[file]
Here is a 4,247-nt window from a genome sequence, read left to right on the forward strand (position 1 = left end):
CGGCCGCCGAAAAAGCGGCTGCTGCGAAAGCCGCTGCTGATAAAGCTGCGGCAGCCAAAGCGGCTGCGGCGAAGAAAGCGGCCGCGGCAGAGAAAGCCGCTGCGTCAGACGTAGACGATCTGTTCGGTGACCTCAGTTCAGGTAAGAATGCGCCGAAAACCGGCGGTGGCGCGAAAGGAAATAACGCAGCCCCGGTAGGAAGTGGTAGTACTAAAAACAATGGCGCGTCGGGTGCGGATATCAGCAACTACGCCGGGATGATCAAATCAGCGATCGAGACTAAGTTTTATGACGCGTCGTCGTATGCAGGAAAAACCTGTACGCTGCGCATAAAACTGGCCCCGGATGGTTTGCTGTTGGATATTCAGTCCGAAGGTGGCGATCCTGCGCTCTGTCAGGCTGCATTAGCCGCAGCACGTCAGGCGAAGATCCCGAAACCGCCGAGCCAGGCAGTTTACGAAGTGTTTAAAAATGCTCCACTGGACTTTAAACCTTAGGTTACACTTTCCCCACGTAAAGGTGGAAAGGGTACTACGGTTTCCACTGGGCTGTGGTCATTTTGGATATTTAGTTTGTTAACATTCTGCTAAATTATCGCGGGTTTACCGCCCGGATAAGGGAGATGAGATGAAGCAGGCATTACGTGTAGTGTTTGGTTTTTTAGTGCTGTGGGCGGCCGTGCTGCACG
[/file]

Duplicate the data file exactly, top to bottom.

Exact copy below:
Here is a 4,247-nt window from a genome sequence, read left to right on the forward strand (position 1 = left end):
CGGCCGCCGAAAAAGCGGCTGCTGCGAAAGCCGCTGCTGATAAAGCTGCGGCAGCCAAAGCGGCTGCGGCGAAGAAAGCGGCCGCGGCAGAGAAAGCCGCTGCGTCAGACGTAGACGATCTGTTCGGTGACCTCAGTTCAGGTAAGAATGCGCCGAAAACCGGCGGTGGCGCGAAAGGAAATAACGCAGCCCCGGTAGGAAGTGGTAGTACTAAAAACAATGGCGCGTCGGGTGCGGATATCAGCAACTACGCCGGGATGATCAAATCAGCGATCGAGACTAAGTTTTATGACGCGTCGTCGTATGCAGGAAAAACCTGTACGCTGCGCATAAAACTGGCCCCGGATGGTTTGCTGTTGGATATTCAGTCCGAAGGTGGCGATCCTGCGCTCTGTCAGGCTGCATTAGCCGCAGCACGTCAGGCGAAGATCCCGAAACCGCCGAGCCAGGCAGTTTACGAAGTGTTTAAAAATGCTCCACTGGACTTTAAACCTTAGGTTACACTTTCCCCACGTAAAGGTGGAAAGGGTACTACGGTTTCCACTGGGCTGTGGTCATTTTGGATATTTAGTTTGTTAACATTCTGCTAAATTATCGCGGGTTTACCGCCCGGATAAGGGAGATGAGATGAAGCAGGCATTACGTGTAGTGTTTGGTTTTTTAGTGCTGTGGGCGGCCGTGCTGCACG